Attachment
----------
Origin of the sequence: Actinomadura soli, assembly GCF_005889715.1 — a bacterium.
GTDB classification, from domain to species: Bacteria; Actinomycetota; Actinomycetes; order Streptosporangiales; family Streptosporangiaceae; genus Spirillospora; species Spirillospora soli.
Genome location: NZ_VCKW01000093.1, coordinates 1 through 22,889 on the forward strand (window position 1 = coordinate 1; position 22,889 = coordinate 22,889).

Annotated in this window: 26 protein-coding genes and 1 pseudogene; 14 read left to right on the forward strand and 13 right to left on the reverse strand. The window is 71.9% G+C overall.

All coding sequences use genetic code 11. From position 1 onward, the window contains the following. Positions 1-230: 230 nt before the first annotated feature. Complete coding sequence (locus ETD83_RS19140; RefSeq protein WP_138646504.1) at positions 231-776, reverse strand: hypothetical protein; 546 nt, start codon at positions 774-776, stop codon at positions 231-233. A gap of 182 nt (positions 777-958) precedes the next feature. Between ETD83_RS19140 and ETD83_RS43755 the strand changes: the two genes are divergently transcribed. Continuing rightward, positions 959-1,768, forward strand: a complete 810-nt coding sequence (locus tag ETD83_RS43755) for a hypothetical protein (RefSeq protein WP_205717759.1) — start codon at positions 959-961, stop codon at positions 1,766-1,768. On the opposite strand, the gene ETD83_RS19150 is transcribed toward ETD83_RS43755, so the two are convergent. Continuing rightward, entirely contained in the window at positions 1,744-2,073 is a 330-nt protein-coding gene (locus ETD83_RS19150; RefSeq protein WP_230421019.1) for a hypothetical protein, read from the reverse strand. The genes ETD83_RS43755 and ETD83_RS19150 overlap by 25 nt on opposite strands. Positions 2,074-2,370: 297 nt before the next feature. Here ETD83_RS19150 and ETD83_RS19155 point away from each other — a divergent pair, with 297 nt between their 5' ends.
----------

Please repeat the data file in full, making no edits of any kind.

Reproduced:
Origin of the sequence: Actinomadura soli, assembly GCF_005889715.1 — a bacterium.
GTDB classification, from domain to species: Bacteria; Actinomycetota; Actinomycetes; order Streptosporangiales; family Streptosporangiaceae; genus Spirillospora; species Spirillospora soli.
Genome location: NZ_VCKW01000093.1, coordinates 1 through 22,889 on the forward strand (window position 1 = coordinate 1; position 22,889 = coordinate 22,889).

Annotated in this window: 26 protein-coding genes and 1 pseudogene; 14 read left to right on the forward strand and 13 right to left on the reverse strand. The window is 71.9% G+C overall.

All coding sequences use genetic code 11. From position 1 onward, the window contains the following. Positions 1-230: 230 nt before the first annotated feature. Complete coding sequence (locus ETD83_RS19140; RefSeq protein WP_138646504.1) at positions 231-776, reverse strand: hypothetical protein; 546 nt, start codon at positions 774-776, stop codon at positions 231-233. A gap of 182 nt (positions 777-958) precedes the next feature. Between ETD83_RS19140 and ETD83_RS43755 the strand changes: the two genes are divergently transcribed. Continuing rightward, positions 959-1,768, forward strand: a complete 810-nt coding sequence (locus tag ETD83_RS43755) for a hypothetical protein (RefSeq protein WP_205717759.1) — start codon at positions 959-961, stop codon at positions 1,766-1,768. On the opposite strand, the gene ETD83_RS19150 is transcribed toward ETD83_RS43755, so the two are convergent. Continuing rightward, entirely contained in the window at positions 1,744-2,073 is a 330-nt protein-coding gene (locus ETD83_RS19150; RefSeq protein WP_230421019.1) for a hypothetical protein, read from the reverse strand. The genes ETD83_RS43755 and ETD83_RS19150 overlap by 25 nt on opposite strands. Positions 2,074-2,370: 297 nt before the next feature. Here ETD83_RS19150 and ETD83_RS19155 point away from each other — a divergent pair, with 297 nt between their 5' ends.